T’Challa doesn’t ever call on the Dora Milaje to serve him as a harem; for him, they serve their purpose as bodyguards and trusted companions. I think that’s great, and I’m glad that wasn’t changed for the movie, because it allows the film to strengthen its thesis on the power of black women–in this case, the Dora Milaje are how the film illustrates the maternal strength of black women. While Ramonda is the Queen and mother of T’Challa and Shuri, its the Dora Milaje who are, to me, the mothers of the country. They shield T’Challa with that same type of fierce motherly protection. T’Challa’s surrounded by the maternal constantly, and it’s this force that I feel keeps him the safest, not his powers as Black Panther.
The colors of the Dora Milaje are also in vogue for Spring 2018, and the descriptions of the colors also invoke the majesty of this elite group of women.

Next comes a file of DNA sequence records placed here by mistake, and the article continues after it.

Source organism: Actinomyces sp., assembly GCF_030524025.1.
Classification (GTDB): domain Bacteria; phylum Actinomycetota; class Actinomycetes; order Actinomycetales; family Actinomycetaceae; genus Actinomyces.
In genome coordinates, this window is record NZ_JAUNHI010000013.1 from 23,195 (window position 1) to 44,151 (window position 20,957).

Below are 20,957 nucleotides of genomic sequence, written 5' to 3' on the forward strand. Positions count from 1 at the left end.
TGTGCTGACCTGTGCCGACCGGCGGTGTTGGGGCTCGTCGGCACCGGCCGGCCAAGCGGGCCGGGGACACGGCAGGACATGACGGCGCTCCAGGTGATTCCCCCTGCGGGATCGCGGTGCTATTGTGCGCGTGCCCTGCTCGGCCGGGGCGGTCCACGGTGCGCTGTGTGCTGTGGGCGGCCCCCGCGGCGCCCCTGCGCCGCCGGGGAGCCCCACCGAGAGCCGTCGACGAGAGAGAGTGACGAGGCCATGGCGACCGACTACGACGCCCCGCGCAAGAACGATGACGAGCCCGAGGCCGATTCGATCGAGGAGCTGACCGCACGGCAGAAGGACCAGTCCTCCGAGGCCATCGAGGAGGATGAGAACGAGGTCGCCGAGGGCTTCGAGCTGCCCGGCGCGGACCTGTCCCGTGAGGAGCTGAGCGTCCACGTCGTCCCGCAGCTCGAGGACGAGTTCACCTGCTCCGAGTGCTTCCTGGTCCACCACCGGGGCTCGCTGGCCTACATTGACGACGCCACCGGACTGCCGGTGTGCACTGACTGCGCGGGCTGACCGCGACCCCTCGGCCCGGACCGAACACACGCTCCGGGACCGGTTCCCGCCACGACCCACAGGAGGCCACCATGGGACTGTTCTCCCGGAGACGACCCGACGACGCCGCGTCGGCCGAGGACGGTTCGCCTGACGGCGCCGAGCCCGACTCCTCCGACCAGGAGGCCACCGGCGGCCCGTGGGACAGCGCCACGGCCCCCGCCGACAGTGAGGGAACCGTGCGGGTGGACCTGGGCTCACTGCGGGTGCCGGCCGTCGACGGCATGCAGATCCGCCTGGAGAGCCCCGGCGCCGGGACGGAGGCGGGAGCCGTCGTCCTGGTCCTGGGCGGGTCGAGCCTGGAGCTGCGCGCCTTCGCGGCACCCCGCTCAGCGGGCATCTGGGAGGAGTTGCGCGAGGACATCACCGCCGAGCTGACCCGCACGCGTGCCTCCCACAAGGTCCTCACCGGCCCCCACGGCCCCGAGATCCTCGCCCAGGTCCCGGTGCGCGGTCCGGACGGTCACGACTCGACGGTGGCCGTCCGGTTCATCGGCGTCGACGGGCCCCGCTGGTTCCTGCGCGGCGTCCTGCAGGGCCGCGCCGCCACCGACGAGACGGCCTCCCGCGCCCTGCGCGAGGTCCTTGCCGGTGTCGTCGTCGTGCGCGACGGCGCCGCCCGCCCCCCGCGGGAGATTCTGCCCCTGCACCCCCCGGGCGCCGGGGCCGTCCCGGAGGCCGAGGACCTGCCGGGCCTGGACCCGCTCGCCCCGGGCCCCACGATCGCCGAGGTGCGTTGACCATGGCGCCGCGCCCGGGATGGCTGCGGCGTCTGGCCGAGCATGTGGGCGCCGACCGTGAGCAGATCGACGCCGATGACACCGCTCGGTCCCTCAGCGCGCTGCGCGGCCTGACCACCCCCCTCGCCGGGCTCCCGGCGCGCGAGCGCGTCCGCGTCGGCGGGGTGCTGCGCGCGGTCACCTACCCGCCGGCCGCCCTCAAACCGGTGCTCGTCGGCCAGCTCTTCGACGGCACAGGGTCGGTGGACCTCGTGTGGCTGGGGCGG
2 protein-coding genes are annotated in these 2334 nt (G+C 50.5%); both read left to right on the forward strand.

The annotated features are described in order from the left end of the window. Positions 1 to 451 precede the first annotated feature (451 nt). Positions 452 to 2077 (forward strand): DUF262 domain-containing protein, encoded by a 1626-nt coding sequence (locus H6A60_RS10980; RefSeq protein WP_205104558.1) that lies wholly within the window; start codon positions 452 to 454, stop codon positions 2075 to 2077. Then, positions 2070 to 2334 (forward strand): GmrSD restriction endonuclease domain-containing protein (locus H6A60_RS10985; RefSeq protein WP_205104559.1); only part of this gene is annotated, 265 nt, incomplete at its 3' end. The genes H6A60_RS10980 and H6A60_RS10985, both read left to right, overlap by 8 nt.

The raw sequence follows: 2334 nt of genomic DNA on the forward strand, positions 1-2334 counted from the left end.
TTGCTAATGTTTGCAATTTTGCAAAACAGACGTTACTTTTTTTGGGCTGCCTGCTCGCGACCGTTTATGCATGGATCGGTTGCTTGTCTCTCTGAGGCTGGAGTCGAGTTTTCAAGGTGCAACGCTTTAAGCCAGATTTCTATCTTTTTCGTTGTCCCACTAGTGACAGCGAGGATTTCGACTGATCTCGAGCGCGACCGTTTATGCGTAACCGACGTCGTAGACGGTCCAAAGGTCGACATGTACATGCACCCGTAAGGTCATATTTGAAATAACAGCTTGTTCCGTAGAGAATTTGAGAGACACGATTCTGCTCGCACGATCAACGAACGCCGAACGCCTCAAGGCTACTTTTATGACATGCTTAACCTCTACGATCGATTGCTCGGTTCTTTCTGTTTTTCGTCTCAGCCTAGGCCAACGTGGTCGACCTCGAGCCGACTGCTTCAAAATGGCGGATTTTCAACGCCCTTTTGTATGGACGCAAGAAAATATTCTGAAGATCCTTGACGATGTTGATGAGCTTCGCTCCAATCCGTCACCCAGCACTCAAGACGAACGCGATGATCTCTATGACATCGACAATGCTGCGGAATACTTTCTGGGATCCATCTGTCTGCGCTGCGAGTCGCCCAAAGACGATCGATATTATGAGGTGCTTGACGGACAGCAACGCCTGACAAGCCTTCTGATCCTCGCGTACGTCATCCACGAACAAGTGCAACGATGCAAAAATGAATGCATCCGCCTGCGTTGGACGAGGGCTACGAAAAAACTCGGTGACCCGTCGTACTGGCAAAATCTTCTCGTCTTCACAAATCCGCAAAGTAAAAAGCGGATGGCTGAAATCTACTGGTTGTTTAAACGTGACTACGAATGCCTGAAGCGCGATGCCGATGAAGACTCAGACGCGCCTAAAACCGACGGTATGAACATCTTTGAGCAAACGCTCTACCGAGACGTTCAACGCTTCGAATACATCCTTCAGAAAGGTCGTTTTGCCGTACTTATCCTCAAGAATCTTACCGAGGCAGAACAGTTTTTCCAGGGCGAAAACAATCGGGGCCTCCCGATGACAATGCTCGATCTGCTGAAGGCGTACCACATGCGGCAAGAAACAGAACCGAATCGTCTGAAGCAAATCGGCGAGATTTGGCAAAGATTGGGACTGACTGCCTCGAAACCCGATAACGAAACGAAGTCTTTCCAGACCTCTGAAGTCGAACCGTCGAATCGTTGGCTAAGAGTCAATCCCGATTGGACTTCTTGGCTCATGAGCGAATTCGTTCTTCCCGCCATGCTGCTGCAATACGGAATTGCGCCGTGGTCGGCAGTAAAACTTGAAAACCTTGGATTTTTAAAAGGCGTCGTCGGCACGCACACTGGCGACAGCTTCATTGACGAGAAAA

“Bold,” “confident,” “courageous,” “earthy,” and “strength” are all words that can apply to the Dora Milaje just as easily as they have been applied to these four colors.
Ramonda and Shuri
In the trailer, we see Ramonda and Shuri dressed in white. More specifically, Shuri is dressed in all white, while Ramonda is dressed in shades of white and various creams and taupes.
White is associated with happiness; when used in kente cloth, it is associated with “purification, sanctification rites and festive occasions.” With white being a festive color, it makes sense that these two characters are wearing white when reuniting with T’Challa.
Kente cloth picture credit: Wikipedia
Shades of white, taupe and off-white are also big fashion colors for next spring. Pantone has described these colors as “gentle,” “delicate,” “ephemeral,” “comforting,” and “classic.” Fitting words for a color that is steeped in spiritual positivity and the festive mood.